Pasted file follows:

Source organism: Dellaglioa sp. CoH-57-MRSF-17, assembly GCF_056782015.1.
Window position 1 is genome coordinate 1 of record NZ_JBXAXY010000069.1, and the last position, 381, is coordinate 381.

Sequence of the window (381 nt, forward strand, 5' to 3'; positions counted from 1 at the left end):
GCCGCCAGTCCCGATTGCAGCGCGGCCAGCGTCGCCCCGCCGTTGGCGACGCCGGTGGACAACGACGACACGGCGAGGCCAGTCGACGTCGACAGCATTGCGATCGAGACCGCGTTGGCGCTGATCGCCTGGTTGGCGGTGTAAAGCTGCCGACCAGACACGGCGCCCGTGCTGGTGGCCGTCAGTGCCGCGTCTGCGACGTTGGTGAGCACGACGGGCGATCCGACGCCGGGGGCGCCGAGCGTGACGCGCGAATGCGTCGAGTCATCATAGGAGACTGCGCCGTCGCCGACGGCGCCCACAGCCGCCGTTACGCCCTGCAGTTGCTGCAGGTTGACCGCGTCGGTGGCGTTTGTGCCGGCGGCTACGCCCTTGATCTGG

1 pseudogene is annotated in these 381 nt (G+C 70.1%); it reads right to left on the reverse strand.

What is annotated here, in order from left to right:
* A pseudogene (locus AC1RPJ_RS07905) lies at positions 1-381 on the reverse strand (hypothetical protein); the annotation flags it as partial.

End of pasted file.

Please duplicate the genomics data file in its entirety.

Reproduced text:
Source organism: Dellaglioa sp. CoH-57-MRSF-17, assembly GCF_056782015.1.
Window position 1 is genome coordinate 1 of record NZ_JBXAXY010000069.1, and the last position, 381, is coordinate 381.

Sequence of the window (381 nt, forward strand, 5' to 3'; positions counted from 1 at the left end):
GCCGCCAGTCCCGATTGCAGCGCGGCCAGCGTCGCCCCGCCGTTGGCGACGCCGGTGGACAACGACGACACGGCGAGGCCAGTCGACGTCGACAGCATTGCGATCGAGACCGCGTTGGCGCTGATCGCCTGGTTGGCGGTGTAAAGCTGCCGACCAGACACGGCGCCCGTGCTGGTGGCCGTCAGTGCCGCGTCTGCGACGTTGGTGAGCACGACGGGCGATCCGACGCCGGGGGCGCCGAGCGTGACGCGCGAATGCGTCGAGTCATCATAGGAGACTGCGCCGTCGCCGACGGCGCCCACAGCCGCCGTTACGCCCTGCAGTTGCTGCAGGTTGACCGCGTCGGTGGCGTTTGTGCCGGCGGCTACGCCCTTGATCTGG

1 pseudogene is annotated in these 381 nt (G+C 70.1%); it reads right to left on the reverse strand.

What is annotated here, in order from left to right:
* A pseudogene (locus AC1RPJ_RS07905) lies at positions 1-381 on the reverse strand (hypothetical protein); the annotation flags it as partial.